Private equity firm Blackstone Group's chief executive said the worst of the industry's problems were behind it, and dealflow and IPO opportunities were opening up again.

Stephen Schwarzman also said on Wednesday he was seeing more than green shoots of economic recovery, though the scale of growth through next year was still unclear.

We do not expect the U.S. economy to slip back into recession but we do believe that weak consumer spending and continued constraints on bank lending will dampen the U.S. economic recovery in 2010 and 2011, Schwarzman said at a conference.

While it would take several years before freely flowing but responsible credit was re-established, the private equity industry was in a radically different place than a year ago given signs of life in the bank financing market, he said.

We can certainly do transactions in the $3-$4 billion range at this stage in the cycle, he said on the sidelines of the conference. And with low leverage involved, deals of that size can use in excess of $1 billion equity.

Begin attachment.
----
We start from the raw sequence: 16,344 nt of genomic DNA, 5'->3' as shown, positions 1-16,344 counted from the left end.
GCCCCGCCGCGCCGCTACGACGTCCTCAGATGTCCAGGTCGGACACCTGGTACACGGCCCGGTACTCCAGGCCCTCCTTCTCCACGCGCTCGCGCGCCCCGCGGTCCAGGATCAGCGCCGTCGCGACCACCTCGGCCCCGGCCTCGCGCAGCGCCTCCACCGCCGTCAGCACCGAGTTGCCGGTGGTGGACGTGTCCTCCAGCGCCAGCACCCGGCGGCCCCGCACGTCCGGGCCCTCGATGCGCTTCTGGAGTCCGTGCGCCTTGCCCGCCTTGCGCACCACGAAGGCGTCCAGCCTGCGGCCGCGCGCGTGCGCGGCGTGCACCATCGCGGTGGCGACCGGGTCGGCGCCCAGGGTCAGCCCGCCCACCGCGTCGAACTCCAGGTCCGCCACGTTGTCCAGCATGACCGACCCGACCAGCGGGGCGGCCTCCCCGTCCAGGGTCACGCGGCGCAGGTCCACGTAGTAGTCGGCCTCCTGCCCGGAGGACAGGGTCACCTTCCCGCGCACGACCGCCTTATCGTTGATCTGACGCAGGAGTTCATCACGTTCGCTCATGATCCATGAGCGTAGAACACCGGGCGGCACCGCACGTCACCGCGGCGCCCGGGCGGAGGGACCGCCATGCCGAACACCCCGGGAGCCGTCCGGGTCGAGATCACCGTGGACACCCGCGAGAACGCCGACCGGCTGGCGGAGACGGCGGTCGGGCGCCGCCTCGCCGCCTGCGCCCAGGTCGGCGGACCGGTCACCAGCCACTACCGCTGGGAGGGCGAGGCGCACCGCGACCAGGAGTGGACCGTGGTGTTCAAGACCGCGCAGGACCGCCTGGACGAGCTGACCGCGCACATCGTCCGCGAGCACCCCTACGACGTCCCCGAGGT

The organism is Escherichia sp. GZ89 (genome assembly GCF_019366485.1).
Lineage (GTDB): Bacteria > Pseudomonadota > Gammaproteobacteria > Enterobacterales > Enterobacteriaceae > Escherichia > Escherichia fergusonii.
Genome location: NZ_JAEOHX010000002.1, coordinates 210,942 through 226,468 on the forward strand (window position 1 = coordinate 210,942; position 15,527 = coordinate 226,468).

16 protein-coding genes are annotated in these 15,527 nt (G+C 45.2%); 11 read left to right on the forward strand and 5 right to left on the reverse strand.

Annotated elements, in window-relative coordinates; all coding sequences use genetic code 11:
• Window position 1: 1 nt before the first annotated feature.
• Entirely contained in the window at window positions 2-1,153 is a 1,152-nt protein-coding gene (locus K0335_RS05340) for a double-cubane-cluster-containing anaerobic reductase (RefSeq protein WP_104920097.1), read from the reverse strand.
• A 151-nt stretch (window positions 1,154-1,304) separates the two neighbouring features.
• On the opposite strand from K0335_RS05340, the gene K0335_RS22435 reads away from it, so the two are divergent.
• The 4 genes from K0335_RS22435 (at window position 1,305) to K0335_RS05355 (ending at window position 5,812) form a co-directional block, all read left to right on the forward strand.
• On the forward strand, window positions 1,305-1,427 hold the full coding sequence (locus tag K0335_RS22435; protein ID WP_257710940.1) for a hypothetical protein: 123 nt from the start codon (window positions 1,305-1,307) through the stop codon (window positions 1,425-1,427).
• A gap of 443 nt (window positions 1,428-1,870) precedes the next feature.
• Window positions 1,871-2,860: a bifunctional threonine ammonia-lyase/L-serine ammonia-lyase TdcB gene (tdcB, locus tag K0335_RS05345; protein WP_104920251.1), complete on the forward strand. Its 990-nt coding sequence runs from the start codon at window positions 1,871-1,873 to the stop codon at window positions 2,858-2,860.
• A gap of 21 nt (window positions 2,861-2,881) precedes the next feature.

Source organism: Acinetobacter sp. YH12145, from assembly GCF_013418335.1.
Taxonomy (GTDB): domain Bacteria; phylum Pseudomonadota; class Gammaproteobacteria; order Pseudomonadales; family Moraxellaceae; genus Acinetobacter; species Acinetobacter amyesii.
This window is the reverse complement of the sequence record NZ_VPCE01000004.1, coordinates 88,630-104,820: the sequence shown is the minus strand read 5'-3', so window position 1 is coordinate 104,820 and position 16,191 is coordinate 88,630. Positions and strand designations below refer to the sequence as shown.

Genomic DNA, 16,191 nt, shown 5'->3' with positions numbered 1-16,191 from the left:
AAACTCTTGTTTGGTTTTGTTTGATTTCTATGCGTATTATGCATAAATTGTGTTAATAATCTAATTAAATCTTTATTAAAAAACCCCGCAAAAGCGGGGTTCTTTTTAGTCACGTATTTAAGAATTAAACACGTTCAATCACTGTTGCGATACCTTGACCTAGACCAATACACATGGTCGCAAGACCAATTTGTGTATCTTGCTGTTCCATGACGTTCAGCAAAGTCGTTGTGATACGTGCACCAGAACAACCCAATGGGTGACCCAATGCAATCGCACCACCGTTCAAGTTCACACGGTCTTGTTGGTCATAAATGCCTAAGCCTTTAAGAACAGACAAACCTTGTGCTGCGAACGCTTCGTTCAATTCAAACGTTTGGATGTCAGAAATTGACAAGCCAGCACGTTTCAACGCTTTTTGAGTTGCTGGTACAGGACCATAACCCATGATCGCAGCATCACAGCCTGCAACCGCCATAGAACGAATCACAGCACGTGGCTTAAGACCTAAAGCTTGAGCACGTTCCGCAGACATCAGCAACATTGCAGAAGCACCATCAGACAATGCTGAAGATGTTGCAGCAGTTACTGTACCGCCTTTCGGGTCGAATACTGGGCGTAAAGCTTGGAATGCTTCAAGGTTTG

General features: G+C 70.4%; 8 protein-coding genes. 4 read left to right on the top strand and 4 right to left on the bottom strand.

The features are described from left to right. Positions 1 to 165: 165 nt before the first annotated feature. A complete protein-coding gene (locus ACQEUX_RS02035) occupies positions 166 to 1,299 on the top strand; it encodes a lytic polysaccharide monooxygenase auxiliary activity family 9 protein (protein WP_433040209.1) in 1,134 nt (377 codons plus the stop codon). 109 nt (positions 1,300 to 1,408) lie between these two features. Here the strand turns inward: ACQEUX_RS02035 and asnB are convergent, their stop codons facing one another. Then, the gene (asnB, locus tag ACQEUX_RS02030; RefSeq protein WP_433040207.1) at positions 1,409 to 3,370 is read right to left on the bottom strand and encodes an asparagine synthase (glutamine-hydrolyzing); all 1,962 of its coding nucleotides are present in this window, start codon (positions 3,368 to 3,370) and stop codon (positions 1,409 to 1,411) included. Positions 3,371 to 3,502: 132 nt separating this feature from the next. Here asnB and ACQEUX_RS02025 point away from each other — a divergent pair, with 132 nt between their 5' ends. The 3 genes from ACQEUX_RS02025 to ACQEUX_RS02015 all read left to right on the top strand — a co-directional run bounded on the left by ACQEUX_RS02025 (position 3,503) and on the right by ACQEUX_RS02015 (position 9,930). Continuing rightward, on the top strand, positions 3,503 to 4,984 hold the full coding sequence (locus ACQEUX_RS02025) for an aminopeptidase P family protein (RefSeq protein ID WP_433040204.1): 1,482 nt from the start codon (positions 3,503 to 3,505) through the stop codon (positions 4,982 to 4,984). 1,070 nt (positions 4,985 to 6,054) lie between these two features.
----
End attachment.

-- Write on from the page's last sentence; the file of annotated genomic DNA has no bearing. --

Schwarzman said while he expected more deals ahead, Blackstone had been outbid by companies rather than private equity firms on several occasions recently.


He said the route to exiting acquisitions had opened, citing five sales -- of which four are complete and one imminent. If all these sales are completed, Blackstone's funds will receive about $2.8 billion, he said.

In a letter to investors sent Friday, which was obtained by Reuters, Schwarzman said these sales occurred at prices between 140-240 percent of Blackstone's year-end 2008 valuations.

He is evaluating the prospects for up to seven IPOs in addition to one already filed, which he said were spread across sectors and geographies.

No one knows how long the window will be open for IPOs, he said. Historically its been a pretty streaky kind of market; and it responds well to the prospects for economic growth.

Blackstone has been managing on portfolio companies by reducing or extending $10 billion of debt on several companies through debt repurchases, debt-for-debt exchanges and extending senior debt maturities, Schwarzman said.

Schwarzman's letter detailed that only 7 percent of the debt in Blackstone's fifth buyout fund matures before 2013.

Schwarzman said Blackstone was open to investing in the Middle East and sees the firm opening an office somewhere in the region. He declined to specify where.

What historically has been the case is that there's been enormous financial resources in this area and... the investment opportunities have typically not outstripped the resources of the family groups and the institutions in the region -- so it's not been a robust area for conventional private equity.

(Editing by John Stonestreet and Dan Lalor)